French police will quiz 30 here over du Plantier killing
FRENCH investigators will travel to Ireland next month to seek to quiz 30 witnesses over the murder of Sophie Toscan du Plantier.
Two senior gardai have been appointed to liaise with a French team gathering evidence into the murder of French film producer.
The 39-year-old mother-of-one was beaten to death outside her holiday home near Schull, Co Cork, in December 1996.
An investigating French magistrate has asked a team of French police officers and criminal forensic scientists to travel to west Cork to meet witnesses who made statements to gardai investigating the murder.
Gardai have already approached the 30-plus witnesses whom the French investigators wish to interview and it is understood the majority are willing to speak with the French team. The investigators cannot compel Irish or British citizens to speak to them, however.
It is understood the French investigators will be guided by gardai as to where witnesses will be interviewed, and that each investigator will be accompanied by a garda and an interpreter when taking statements from individual witnesses.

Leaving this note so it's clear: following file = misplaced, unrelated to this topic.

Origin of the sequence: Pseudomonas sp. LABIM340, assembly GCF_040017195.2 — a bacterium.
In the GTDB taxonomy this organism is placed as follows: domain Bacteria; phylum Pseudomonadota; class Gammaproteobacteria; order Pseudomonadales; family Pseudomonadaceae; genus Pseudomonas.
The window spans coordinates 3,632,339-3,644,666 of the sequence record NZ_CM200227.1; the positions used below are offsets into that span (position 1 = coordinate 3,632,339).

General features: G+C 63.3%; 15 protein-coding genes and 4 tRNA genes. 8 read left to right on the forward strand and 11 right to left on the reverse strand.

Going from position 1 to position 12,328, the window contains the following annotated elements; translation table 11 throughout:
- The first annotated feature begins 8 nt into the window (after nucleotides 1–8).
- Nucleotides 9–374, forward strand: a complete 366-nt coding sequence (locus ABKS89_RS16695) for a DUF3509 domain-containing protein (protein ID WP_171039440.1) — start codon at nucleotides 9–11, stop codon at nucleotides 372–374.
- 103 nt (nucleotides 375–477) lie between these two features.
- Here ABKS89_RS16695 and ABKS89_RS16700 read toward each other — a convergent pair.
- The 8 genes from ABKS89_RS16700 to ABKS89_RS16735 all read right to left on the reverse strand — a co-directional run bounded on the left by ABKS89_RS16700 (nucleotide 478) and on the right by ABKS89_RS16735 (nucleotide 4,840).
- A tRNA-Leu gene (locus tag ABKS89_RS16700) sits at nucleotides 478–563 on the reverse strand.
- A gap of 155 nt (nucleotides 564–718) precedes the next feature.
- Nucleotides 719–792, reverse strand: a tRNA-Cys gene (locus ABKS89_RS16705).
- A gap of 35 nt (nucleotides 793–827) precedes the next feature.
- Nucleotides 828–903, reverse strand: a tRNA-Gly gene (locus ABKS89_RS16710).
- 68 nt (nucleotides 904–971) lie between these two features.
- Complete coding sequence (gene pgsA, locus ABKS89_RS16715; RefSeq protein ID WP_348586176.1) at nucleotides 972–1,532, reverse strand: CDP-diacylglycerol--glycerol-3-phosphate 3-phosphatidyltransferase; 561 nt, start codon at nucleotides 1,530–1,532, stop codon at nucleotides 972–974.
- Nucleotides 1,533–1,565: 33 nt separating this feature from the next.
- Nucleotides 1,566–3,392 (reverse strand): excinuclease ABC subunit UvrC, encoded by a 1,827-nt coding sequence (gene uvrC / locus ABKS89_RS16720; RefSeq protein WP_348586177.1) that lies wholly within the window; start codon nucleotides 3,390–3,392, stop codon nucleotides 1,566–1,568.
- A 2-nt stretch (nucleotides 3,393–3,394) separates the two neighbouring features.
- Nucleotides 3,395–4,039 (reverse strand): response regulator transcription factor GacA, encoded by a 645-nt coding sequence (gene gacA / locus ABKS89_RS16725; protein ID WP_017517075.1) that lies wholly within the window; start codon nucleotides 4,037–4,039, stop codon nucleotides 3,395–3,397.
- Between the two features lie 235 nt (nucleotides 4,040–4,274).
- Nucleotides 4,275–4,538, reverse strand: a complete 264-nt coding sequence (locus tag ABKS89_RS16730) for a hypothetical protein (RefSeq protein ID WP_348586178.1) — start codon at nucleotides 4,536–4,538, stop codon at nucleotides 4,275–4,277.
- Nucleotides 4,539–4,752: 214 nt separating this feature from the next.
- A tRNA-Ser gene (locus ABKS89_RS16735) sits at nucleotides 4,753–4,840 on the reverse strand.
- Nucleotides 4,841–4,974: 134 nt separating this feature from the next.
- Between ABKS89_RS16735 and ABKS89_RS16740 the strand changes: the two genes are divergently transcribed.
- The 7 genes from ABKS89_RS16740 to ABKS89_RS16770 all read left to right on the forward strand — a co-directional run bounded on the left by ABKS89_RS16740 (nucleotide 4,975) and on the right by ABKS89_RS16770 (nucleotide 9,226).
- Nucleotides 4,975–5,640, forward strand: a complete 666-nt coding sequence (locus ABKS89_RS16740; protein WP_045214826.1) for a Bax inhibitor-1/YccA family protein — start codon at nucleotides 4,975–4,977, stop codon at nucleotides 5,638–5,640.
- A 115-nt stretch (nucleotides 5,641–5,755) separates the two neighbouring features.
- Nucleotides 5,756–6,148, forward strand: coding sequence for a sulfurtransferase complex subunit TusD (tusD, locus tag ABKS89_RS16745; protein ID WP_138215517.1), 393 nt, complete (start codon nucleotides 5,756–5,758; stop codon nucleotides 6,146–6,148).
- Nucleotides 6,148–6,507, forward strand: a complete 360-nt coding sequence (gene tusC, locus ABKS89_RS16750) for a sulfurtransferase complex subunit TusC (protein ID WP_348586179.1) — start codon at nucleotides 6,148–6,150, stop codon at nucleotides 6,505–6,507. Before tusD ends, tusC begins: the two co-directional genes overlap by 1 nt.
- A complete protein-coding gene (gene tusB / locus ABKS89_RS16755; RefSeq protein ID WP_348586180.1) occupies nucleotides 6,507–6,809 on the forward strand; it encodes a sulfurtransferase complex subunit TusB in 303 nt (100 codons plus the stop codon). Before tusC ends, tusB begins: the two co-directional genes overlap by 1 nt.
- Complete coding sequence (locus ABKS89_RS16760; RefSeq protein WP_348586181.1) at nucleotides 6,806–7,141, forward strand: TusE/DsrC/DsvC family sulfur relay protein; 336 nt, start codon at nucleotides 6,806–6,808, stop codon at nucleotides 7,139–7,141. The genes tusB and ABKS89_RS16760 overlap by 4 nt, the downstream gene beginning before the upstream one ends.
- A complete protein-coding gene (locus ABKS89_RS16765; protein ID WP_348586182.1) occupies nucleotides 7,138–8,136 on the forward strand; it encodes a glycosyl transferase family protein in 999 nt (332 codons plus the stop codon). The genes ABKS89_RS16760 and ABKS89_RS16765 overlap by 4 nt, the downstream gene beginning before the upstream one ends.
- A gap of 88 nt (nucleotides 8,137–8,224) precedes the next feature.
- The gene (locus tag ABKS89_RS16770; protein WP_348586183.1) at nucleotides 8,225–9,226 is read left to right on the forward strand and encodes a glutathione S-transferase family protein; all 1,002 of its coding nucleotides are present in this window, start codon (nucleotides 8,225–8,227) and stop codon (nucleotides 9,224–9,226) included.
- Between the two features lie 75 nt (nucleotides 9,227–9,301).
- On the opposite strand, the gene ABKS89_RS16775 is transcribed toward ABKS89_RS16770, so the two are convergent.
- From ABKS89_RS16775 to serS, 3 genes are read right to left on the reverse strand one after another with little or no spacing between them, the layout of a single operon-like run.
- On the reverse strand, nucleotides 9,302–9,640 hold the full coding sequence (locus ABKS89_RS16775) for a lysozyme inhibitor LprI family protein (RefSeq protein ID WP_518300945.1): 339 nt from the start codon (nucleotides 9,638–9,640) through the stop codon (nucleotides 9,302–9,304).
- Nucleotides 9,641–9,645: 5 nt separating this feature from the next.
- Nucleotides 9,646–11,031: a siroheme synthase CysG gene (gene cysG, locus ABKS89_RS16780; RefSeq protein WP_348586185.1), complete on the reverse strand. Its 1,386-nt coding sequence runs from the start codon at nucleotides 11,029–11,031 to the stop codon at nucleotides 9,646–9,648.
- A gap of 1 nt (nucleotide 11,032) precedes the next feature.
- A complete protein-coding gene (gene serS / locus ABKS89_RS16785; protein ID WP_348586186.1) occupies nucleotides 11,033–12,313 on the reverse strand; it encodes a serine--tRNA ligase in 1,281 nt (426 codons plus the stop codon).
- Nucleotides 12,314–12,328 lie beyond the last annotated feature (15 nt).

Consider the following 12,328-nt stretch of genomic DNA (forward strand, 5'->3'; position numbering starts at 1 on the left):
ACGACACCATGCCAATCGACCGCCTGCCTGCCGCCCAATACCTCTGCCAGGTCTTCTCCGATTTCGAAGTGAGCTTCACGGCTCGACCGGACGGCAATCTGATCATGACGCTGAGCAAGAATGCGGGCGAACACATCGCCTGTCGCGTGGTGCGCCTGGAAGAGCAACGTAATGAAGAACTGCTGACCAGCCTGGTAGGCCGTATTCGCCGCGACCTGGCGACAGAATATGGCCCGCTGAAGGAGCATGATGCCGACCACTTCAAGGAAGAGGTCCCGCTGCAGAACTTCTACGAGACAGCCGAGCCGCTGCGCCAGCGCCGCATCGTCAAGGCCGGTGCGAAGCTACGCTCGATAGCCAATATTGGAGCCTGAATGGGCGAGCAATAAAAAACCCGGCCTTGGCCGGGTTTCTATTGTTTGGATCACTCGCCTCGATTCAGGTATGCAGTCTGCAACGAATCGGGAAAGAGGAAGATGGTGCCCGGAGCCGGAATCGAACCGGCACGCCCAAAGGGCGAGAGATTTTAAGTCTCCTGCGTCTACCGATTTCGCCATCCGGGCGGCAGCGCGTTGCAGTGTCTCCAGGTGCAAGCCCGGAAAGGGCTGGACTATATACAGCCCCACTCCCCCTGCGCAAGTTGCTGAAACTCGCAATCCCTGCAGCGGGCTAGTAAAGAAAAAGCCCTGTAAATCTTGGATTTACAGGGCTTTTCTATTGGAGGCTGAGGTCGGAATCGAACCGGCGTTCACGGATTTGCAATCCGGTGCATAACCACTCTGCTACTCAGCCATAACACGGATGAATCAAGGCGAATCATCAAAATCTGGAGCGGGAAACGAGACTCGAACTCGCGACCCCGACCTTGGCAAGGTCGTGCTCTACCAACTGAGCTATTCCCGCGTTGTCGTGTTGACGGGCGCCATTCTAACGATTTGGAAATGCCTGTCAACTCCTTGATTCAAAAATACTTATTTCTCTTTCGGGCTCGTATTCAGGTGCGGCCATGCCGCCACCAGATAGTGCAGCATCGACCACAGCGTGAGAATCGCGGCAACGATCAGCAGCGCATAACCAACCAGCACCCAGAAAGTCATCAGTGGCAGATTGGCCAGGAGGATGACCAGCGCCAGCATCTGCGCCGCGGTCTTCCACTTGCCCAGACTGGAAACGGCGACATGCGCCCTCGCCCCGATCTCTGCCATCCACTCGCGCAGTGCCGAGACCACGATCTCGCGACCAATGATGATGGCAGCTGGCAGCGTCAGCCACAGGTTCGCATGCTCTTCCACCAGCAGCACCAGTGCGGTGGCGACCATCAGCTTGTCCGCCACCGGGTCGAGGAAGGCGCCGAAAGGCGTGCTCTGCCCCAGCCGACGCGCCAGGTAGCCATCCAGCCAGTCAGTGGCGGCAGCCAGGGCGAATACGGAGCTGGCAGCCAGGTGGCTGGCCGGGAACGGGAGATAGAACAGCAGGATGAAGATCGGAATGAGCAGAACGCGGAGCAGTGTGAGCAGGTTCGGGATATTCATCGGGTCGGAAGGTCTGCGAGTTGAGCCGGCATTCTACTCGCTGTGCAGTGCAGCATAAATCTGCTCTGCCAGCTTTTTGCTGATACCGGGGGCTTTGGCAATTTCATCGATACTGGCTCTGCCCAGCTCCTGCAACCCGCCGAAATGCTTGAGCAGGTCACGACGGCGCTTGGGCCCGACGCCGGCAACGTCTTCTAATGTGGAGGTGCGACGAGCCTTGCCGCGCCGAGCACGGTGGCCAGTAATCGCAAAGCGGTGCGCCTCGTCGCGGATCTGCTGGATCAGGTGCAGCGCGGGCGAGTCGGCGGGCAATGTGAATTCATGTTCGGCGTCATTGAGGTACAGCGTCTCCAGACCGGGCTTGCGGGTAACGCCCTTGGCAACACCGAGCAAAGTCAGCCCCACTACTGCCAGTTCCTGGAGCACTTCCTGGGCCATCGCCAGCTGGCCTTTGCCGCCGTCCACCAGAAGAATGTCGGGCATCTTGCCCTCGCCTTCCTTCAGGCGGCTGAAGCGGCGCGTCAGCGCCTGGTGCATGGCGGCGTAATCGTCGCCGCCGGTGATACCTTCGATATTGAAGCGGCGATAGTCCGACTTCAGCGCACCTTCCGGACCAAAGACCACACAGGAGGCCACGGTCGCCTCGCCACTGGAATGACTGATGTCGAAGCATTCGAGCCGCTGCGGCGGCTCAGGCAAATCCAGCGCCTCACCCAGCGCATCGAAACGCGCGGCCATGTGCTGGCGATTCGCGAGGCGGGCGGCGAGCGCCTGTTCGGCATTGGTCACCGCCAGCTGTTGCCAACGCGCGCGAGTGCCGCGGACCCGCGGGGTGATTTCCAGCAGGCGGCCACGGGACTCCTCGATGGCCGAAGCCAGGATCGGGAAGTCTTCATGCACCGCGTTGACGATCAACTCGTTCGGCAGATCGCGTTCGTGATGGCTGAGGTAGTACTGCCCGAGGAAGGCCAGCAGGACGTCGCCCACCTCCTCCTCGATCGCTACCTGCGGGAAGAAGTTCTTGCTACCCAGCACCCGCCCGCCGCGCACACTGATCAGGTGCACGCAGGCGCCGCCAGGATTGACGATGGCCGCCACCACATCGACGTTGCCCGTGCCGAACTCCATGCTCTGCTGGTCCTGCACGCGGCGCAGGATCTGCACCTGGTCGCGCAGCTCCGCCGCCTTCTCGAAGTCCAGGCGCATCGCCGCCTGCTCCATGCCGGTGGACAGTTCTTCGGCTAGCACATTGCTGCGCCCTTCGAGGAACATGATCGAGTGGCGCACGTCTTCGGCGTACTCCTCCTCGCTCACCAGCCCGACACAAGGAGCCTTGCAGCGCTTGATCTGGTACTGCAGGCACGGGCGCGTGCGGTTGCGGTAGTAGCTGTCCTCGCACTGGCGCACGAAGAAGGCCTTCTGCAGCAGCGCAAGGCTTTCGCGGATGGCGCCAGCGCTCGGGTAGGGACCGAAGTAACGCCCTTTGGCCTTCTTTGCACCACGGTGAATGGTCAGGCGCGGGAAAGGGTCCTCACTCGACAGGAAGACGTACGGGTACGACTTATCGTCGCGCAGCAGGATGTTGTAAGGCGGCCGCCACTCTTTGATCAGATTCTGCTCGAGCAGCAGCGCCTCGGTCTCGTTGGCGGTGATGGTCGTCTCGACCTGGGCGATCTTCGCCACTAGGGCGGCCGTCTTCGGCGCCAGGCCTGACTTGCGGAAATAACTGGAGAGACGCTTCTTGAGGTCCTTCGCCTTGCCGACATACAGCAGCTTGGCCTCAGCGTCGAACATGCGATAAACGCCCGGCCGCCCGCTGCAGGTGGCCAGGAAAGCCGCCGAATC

Chief Supt Tom Hayes and Det Insp Joe Moore, who are both based in Bandon but who were not involved in the original garda investigation into the murder, have been appointed to liaise with the French team.
The French team is expected to spend seven days working here, mainly in west Cork, though members of the team may travel elsewhere in the country to take statements from witnesses who may have left the area in the 15 years since the French woman was murdered.
Despite a massive garda investigation, during which officers arrested English journalist Ian Bailey (54) in both February 1997 and January 1998 for questioning about the killing, nobody has ever been charged.
Mr Bailey is currently fighting a High Court decision to allow his extradition to France on a European Arrest Warrant to face charges there in relation to the high profile killing.
The French courts claim unlimited extraterritorial jurisdiction in cases involving the homicide of a French citizen.
In their appeal against the High Court decision, Mr Bailey's lawyers said that it was inconsistent with the arrest warrant that Bailey could be tried in France for a homicide that occurred here.
Mr Bailey, who earlier this summer lodged an appeal to the Supreme Court over the extradition, has always denied any involvement in Ms Toscan du Plantier's death.
About half of the witnesses to whom the French team wishes to speak have already given evidence on behalf of eight newspaper titles sued in a libel action in 2003 by Mr Bailey over reports that, he said, libelled him by linking him to the killing.